Book Review Tuesday

Apparently I’m going to make this a quarterly thing (I really do mean to do it once a month, but I’ve been feeling rather lackadaisical). I’ve read 18 books since the last time I reported back to you guys. Additionally, I listened to The Martian two more times. Yes, I read that book four times, and now Dr. M & I have seen the movie. It was pretty darn good. So anyway, I’m going to do this in installments. Here are the first nine.

1. Angelmaker, by Nick Harkaway. Joe Spork spends his days fixing antique clocks. The son of infamous London criminal Mathew "Tommy Gun" Spork, he has turned his back on his family's mobster history and aims to live a quiet life. That orderly existence is suddenly upended when Joe activates a particularly unusual clockwork mechanism. His client, Edie Banister, is more than the kindly old lady she appears to be--she's a retired international secret agent. And the device? It's a 1950s doomsday machine. Having triggered it, Joe now faces the wrath of both the British government and a diabolical South Asian dictator who is also Edie's old arch-nemesis. On the upside, Joe's got a girl: a bold receptionist named Polly whose smarts, savvy and sex appeal may be just what he needs. With Joe's once-quiet world suddenly overrun by mad monks, psychopathic serial killers, scientific geniuses, and threats to the future of conscious life in the universe, he realizes that the only way to survive is to muster the courage to fight, help Edie complete a mission she abandoned years ago and pick up his father's old gun...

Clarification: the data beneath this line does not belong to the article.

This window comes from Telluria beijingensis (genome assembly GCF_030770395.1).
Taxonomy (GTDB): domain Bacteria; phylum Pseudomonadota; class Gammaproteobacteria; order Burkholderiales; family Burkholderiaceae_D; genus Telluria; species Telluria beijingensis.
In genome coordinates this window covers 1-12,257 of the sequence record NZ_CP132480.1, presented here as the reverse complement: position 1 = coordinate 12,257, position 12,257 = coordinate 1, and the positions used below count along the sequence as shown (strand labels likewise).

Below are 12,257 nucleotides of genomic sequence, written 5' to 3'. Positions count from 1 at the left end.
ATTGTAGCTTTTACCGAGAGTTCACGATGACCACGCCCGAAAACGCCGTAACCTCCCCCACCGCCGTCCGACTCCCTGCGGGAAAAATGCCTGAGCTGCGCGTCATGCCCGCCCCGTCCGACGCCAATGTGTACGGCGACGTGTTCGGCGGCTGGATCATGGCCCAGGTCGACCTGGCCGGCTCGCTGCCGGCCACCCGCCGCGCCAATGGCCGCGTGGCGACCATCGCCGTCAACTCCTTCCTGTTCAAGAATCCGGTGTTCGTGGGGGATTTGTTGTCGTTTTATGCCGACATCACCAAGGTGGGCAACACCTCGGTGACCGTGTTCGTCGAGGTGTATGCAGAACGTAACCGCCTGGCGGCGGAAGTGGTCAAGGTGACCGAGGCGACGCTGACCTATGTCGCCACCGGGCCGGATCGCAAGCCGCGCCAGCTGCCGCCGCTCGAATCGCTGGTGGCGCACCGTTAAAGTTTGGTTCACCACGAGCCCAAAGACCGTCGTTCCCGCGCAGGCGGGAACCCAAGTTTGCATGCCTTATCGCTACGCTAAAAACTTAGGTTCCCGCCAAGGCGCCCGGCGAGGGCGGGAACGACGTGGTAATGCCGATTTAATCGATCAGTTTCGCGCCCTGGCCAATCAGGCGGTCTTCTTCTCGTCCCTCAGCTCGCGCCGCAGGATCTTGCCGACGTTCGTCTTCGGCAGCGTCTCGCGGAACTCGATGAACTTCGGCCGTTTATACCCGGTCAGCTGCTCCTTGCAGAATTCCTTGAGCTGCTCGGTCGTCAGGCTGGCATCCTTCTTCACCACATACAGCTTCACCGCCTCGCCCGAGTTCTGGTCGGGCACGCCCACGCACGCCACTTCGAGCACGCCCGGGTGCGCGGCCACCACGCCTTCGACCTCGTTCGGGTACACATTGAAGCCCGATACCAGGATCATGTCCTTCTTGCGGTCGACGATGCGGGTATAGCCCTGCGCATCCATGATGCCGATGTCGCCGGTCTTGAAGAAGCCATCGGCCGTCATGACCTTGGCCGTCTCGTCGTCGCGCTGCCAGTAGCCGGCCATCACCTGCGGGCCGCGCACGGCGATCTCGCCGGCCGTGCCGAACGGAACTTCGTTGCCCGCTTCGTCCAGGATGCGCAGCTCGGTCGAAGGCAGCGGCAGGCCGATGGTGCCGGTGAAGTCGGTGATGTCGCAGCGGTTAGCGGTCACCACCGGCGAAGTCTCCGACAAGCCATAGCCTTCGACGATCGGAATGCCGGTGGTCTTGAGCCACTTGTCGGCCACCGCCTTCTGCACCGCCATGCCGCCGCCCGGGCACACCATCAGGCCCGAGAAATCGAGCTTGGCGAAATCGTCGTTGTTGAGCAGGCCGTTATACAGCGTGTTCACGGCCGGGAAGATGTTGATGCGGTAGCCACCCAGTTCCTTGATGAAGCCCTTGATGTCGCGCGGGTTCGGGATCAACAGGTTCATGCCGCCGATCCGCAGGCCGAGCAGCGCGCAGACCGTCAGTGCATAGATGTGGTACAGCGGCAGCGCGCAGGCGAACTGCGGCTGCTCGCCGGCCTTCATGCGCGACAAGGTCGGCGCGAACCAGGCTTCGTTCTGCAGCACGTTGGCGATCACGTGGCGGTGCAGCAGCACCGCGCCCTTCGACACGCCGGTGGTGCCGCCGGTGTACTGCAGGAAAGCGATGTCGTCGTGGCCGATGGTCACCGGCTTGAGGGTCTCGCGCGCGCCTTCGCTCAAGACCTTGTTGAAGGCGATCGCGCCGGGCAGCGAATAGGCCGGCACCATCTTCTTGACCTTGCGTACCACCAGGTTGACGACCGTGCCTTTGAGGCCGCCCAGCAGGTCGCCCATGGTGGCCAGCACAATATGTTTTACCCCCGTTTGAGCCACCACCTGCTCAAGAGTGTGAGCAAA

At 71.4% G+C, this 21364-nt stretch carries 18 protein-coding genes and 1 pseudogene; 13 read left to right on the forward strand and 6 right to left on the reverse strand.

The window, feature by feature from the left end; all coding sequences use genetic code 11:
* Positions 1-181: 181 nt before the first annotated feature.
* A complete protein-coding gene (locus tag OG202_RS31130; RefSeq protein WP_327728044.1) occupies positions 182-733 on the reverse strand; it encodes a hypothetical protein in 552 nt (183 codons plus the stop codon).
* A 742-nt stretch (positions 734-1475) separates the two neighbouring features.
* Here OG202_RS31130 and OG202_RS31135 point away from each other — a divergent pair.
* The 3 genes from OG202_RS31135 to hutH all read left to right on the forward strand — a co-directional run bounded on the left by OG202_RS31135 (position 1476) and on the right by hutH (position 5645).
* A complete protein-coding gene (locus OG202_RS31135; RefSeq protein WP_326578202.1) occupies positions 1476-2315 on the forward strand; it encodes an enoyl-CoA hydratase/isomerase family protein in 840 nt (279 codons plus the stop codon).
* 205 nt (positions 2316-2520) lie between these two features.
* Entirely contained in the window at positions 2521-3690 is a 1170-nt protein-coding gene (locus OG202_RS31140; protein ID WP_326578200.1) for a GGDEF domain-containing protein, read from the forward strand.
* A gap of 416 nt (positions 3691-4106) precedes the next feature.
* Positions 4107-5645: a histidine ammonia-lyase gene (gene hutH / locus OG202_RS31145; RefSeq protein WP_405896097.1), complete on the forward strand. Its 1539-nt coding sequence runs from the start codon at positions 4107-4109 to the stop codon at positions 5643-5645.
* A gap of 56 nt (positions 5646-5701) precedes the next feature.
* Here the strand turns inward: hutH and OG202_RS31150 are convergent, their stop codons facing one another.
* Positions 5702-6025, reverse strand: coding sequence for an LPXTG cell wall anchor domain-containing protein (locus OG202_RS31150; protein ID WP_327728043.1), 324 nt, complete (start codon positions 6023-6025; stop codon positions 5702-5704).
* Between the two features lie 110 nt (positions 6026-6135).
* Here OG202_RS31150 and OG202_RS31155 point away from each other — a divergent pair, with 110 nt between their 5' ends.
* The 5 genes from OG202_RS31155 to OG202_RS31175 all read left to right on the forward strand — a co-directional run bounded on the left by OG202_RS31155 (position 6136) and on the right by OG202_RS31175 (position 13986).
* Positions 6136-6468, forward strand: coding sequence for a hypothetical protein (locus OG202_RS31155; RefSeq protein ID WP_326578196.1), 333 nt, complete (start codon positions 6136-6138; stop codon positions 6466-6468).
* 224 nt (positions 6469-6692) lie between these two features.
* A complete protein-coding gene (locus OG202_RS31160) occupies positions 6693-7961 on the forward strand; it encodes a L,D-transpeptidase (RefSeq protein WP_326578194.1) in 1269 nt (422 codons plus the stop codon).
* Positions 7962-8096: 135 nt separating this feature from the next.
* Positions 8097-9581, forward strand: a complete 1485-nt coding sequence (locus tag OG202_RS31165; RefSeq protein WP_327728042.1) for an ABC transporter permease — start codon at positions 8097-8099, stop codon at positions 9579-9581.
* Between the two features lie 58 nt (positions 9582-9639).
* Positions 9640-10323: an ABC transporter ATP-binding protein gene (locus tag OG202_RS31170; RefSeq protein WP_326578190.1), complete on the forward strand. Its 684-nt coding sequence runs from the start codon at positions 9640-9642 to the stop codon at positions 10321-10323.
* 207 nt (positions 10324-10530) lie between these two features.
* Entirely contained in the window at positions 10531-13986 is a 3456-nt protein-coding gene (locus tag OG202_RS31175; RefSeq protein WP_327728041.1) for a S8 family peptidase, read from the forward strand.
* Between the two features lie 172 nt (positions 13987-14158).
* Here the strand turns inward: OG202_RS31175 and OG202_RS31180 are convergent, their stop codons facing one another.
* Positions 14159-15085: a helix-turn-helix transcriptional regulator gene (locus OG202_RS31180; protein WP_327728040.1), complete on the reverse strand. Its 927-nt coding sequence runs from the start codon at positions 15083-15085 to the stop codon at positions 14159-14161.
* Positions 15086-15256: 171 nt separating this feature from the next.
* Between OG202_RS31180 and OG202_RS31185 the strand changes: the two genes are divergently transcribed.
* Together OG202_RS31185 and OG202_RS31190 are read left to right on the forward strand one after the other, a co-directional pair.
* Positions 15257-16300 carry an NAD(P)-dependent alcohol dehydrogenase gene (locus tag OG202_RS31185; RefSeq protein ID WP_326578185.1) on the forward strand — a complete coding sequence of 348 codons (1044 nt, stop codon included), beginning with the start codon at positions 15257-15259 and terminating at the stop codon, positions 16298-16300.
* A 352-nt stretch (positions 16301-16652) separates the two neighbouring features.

The Bug Says: I was reading this book when I wrote my last book review post, and at that time I said that it was rather bizarre sort of steam punk/science fiction book set in London (very similar to Kraken). I quite enjoyed following Mr. Spork around England & learning about his grandfather’s secret life. I gave it 4 stars.